In the Sept. 5 issue of Fortune, we imagined a new kind of fantasy league: one focused on business leaders, where the stats are ruled more by market cap and earnings per share than on-base percentage and earned run averages. (See Fortune’s fantasy executive league picks here.)
We want to know whom you would pick. (Pick your own executive Dream Team here.) But to give you some help, we’ve asked for the picks of three guest team managers: a guru each in management, investing, and business news on television. Today, we give you our biz news whiz, Erin Burnett.
Erin Burnett recently rejoined CNN as an anchor of an upcoming news show and as its chief business and economics correspondent. She’s a seasoned business news veteran who’s led shows for CNBC and appeared on numerous other programs and in documentaries. Her strategy? Draft a team with global experience. While each embodies the American ‘can-do’ spirit, all can offer understanding of different cultures, a trait Burnett believes “imperative for business success today.”
CEO — Vikram Pandit, Citigroup (C)
Burnett: Pandit took over what was America’s biggest bank as it teetered on the cliff of failure. He not only turned it around, but also made employees proud to work at Citigroup, something lacking before thanks to multiple, poorly executed mergers. Pandit is a quiet and firm leader who works as hard as anyone at the company and has passion for finishing a job (he took $1 salary while Citi was beholden to Uncle Sam and U.S. taxpayers). And above all this, he’s a leader who allows those around him to shine — and my list has some people who shine.
CFO — Lewis Booth, Ford Motor Co (F)
Burnett: Steered Ford through the financial crisis sans bailout. Enough said.
Non-exec chair — Jim Owens, Caterpillar (CAT)
Burnett: Owens has a Ph.D. in economics and spent his career at Caterpillar [Fortune note: Owens retired from his role as CEO and then Chairman in 2010]. He called an upcoming deep recession before anyone else and that day the Dow registered its first big drop. This was nearly a year before Lehman. He also planned and supported a transition to his Caterpillar successor, CEO Doug Oberhelman, a signal he can lead and work with others.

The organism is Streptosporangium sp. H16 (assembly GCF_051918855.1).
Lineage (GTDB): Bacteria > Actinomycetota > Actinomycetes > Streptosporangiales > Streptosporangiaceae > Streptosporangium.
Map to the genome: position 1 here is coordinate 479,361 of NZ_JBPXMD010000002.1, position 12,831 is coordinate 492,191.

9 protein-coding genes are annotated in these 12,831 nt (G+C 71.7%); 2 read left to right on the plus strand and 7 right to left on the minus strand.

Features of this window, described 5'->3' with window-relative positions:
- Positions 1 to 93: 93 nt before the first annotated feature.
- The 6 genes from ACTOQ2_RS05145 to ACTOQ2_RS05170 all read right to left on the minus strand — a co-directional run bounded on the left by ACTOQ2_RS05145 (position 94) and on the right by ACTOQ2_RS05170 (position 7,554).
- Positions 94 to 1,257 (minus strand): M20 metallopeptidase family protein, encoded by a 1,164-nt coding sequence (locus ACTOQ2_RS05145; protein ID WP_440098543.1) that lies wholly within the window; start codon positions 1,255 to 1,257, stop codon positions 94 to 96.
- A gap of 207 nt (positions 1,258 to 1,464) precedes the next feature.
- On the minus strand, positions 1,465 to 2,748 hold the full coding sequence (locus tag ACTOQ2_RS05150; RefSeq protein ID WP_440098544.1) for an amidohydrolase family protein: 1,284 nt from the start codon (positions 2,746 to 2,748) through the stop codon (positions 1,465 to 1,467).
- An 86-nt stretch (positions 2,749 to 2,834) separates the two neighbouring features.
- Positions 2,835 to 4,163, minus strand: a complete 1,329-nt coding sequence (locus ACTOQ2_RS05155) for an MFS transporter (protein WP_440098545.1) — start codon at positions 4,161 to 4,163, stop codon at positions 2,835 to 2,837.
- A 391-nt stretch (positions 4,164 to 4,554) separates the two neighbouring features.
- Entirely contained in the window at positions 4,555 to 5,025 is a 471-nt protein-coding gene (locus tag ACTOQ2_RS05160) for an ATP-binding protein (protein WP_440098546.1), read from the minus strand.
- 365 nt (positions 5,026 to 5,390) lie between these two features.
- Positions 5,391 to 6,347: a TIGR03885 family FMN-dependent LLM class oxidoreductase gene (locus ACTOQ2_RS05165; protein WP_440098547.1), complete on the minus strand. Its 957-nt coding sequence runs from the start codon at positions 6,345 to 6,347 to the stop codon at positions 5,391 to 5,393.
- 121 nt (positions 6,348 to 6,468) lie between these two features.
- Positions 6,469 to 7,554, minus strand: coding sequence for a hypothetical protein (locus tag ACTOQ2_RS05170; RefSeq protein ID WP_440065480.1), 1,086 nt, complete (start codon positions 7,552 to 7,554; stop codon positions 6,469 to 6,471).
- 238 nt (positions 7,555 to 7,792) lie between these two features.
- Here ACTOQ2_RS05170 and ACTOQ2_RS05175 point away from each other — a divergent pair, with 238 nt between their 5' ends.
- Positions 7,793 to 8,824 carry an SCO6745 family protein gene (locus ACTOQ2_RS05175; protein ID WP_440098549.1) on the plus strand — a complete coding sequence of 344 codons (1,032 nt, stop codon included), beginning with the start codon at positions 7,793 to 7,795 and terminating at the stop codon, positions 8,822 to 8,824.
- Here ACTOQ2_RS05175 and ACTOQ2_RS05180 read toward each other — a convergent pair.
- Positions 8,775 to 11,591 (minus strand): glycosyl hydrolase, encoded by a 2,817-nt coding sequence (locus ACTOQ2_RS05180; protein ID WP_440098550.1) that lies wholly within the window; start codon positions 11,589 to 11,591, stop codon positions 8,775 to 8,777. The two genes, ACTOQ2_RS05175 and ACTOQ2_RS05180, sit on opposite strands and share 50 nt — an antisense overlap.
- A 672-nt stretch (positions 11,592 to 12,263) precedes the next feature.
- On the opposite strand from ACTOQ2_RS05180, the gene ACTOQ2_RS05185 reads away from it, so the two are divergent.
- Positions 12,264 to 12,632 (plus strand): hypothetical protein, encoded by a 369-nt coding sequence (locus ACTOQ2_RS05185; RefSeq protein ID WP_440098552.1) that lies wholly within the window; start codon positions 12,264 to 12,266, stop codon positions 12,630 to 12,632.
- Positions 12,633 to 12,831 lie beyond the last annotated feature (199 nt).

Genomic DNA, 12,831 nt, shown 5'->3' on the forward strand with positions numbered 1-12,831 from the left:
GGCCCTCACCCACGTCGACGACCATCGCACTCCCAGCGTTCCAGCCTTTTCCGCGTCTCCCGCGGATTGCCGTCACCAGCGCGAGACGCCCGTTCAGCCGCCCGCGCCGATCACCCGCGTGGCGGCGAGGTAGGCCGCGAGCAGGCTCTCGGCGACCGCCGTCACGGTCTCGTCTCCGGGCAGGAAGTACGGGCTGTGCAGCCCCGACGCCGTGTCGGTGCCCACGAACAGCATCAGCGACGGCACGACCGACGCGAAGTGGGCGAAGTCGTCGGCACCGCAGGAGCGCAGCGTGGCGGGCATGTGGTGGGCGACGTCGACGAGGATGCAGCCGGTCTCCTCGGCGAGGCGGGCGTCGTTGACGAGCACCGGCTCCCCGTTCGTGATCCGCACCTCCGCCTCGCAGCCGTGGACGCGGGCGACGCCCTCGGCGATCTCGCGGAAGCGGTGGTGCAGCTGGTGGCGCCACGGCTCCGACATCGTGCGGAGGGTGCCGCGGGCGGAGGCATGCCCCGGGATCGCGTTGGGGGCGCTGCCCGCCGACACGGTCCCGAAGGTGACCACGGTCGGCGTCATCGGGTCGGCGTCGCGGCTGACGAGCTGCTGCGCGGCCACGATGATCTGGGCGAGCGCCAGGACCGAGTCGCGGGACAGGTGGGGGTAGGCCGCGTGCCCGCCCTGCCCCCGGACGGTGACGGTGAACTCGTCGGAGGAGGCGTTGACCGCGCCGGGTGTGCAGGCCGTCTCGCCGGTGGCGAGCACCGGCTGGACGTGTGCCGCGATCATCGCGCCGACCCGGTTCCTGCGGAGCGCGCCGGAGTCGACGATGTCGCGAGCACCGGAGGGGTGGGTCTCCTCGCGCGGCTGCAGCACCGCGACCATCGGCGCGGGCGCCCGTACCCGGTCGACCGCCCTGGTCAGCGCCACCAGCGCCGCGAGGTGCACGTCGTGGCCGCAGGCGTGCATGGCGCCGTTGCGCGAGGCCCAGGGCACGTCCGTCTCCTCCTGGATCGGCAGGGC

CMO — John Hayes, American Express (AXP)
Burnett: This is the hardest position for me: modern advertising is in flux and brands like Google and Twitter don’t need it at all. So I am taking a risk on this position and going with John Hayes, CMO of American Express. He turned a commodity item into something that delivers specific, valuable benefits.
Chief Designer — Jonathan Ive, Apple (AAPL)
Burnett: Apple is the obvious choice and in this case, I believe the right one. Its consistent and clean design has defined our age. Apple is, on any given day, the most valuable company in America. Everywhere I travel, children know ‘iPod, iPhone!’ Apple is the physical embodiment of American exceptionalism right now to much of the world.
CIO — John Tracy, Boeing (BA)
Burnett: America’s biggest exporter is a key target for foreign intelligence hacking given its defense contracts and operations around the world. The person who keeps that information safe and enables its workforce to operate globally is the IT person I want on my dream team.
Chief People Officer — Abdulaziz Al Ali, Emirates Group
Burnett: Every Emirates flight has English and up to 14 other languages spoken by professional, customer service dedicated staff. Recruiting globally for motivated, hard-working young men and women who can face clients is what most companies say is their hardest task and Emirates is the only company that’s got that down. They’re the world’s best airline because of it.